Scars

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The funny thing about scars is, they are an equal reminder of both suffering and healing.  Wounds cause them, but it is the healing that creates them.  Sweet and painful reminders intermingling one with another. 

I have four scars, caused by the four best days of my life.  The four days that brought the morning sickness, misery of muscles strained and pinched nerves to a beautiful end.  The days THEY entered my world.  I looked at them in wonder, and cried because I couldn’t believe they were mine.  They were brought into this world in a way that would cause me  pain, but nothing was regretted.  Love is a costly thing.

That sweltering day in July, when she entered the world, I promised myself that I would remember every single detail, since this would be my last time.  My last time entering the surgical doors of this ward, my last time feeling her move within me, my last time giving life.  Yes, I would remember each moment.  I remember feeling her shaking my belly with her movements as if she was jumping with excitement to come into the world.  I remember the feeling of cold iv fluids pumping through my veins, the warmth and numbing anesethia, the smell of the hospital, Justin stroking my head, and then she came.  I will never forget that moment, the dr. lifting her up, and I gasped because she was so beautiful.  Just like the three before her, I stared at her in wonder, and cried because I couldn’t believe she was mine. 

I was given a scar that day.  A scar that would marr my body, but remind me of her birth.  There is a beauty in this intertwining relationship of pain and healing, a beauty she would soon teach me. 

At her 3 month check up, the pediatrician noticed her pupil was not centered in her right eye.  I had spent literal hours a day staring at this child, memorizing every last portion of her perfect body, and I had never noticed this.  How could this be?  Over the next few days, I stared and stared, and the truth was undeniable, something was amiss.  A week later, a pediatric opthamologist confirmed she had congenital glaucoma.  Surgery was needed very soon.  And so she suffered the first of  her many scars.  As her surgery numbers mounted, her scars did as well.  With each surgery, my mommy’s heart suffered deep wounds.   Nursing her the night before, and staring at her in agony as she slept, denying her food as she tried to lean close to suckle, handing her to the nurses and walking away, and waiting sometimes hours as they operated, all of these caused heartache in the deepest sense, leaving deep, gaping wounds.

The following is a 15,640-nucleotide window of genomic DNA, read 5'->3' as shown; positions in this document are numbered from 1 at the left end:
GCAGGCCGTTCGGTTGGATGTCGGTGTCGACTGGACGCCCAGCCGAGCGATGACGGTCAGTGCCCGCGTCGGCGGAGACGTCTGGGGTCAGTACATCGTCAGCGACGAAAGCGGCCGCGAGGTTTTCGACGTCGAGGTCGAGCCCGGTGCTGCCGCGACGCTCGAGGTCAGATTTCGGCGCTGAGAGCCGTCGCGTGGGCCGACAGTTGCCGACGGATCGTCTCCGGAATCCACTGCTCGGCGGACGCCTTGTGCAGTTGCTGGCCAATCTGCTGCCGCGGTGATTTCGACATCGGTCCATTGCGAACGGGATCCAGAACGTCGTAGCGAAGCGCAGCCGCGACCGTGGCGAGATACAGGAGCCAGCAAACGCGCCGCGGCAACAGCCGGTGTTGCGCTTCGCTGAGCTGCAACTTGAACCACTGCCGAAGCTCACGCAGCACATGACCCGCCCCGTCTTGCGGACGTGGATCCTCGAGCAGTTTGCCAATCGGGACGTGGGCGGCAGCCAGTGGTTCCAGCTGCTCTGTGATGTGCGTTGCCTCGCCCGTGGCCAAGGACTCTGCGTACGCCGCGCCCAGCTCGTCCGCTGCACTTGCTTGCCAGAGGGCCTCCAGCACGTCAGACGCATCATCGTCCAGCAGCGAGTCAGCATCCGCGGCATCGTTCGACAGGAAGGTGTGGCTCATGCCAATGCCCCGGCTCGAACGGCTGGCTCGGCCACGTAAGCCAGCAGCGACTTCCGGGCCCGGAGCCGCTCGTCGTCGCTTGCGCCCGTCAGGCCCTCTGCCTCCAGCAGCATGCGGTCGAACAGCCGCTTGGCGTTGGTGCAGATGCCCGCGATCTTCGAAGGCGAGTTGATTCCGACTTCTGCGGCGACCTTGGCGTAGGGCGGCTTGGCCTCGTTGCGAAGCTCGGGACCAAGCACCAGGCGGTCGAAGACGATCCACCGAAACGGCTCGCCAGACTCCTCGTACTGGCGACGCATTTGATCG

As I cried to the One I knew could heal us both, He reminded me of some other scars.  Scars that spoke of deep wounds, but of an even deeper love.  “Behold, I have graven thee upon the palms of my hands:”  Is. 49:16  As I press into these hands, I see them, the scars.  Scars that bear my name, caused by my sin, healed by His love.  Oh, how I love these Hands!   Like Thomas as these scars are revealed to me, I cry, “My Lord, and my God!”  I ache for His pain, but I would be lost without those scars! 

Scars have a way of changing people.  Poignant moments and sometimes painful ones remind us of them.  Gazing upon a new baby reminds me of my physical scars.  Looking at Lydia in her glasses or watching her in therapy remind me of  the scars that reside within my heart.  And sometimes the painful reminders are accompanied by moments that fill my heart with so much, moments I hope I never forget.  A moment like tonight, when a chubby hand grabbed mine to run it along her Braille so I could feel what she feels when I read to her.  And I gaze at her in wonder, and cry because I can’t believe she is mine.

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